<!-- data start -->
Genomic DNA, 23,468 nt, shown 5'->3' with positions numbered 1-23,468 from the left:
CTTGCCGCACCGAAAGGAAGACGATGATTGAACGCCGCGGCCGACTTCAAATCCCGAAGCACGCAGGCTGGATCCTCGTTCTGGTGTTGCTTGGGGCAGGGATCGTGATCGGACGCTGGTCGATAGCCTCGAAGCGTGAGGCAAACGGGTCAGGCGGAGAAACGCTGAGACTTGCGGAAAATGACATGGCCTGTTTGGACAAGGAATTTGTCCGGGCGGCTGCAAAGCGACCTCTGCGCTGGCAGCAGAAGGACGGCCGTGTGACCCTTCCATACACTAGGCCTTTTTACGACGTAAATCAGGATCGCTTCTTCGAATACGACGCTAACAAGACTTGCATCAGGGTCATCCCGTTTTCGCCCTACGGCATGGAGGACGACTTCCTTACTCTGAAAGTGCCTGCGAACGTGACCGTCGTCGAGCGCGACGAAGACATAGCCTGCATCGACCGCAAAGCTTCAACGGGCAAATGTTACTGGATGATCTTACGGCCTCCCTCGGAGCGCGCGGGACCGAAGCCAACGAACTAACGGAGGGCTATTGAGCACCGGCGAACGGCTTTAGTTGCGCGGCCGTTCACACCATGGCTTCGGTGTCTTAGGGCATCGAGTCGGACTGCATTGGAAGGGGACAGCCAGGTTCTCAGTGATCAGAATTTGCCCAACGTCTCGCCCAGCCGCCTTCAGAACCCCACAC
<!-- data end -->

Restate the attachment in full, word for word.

Genomic DNA, 23,468 nt, shown 5'->3' with positions numbered 1-23,468 from the left:
CTTGCCGCACCGAAAGGAAGACGATGATTGAACGCCGCGGCCGACTTCAAATCCCGAAGCACGCAGGCTGGATCCTCGTTCTGGTGTTGCTTGGGGCAGGGATCGTGATCGGACGCTGGTCGATAGCCTCGAAGCGTGAGGCAAACGGGTCAGGCGGAGAAACGCTGAGACTTGCGGAAAATGACATGGCCTGTTTGGACAAGGAATTTGTCCGGGCGGCTGCAAAGCGACCTCTGCGCTGGCAGCAGAAGGACGGCCGTGTGACCCTTCCATACACTAGGCCTTTTTACGACGTAAATCAGGATCGCTTCTTCGAATACGACGCTAACAAGACTTGCATCAGGGTCATCCCGTTTTCGCCCTACGGCATGGAGGACGACTTCCTTACTCTGAAAGTGCCTGCGAACGTGACCGTCGTCGAGCGCGACGAAGACATAGCCTGCATCGACCGCAAAGCTTCAACGGGCAAATGTTACTGGATGATCTTACGGCCTCCCTCGGAGCGCGCGGGACCGAAGCCAACGAACTAACGGAGGGCTATTGAGCACCGGCGAACGGCTTTAGTTGCGCGGCCGTTCACACCATGGCTTCGGTGTCTTAGGGCATCGAGTCGGACTGCATTGGAAGGGGACAGCCAGGTTCTCAGTGATCAGAATTTGCCCAACGTCTCGCCCAGCCGCCTTCAGAACCCCACAC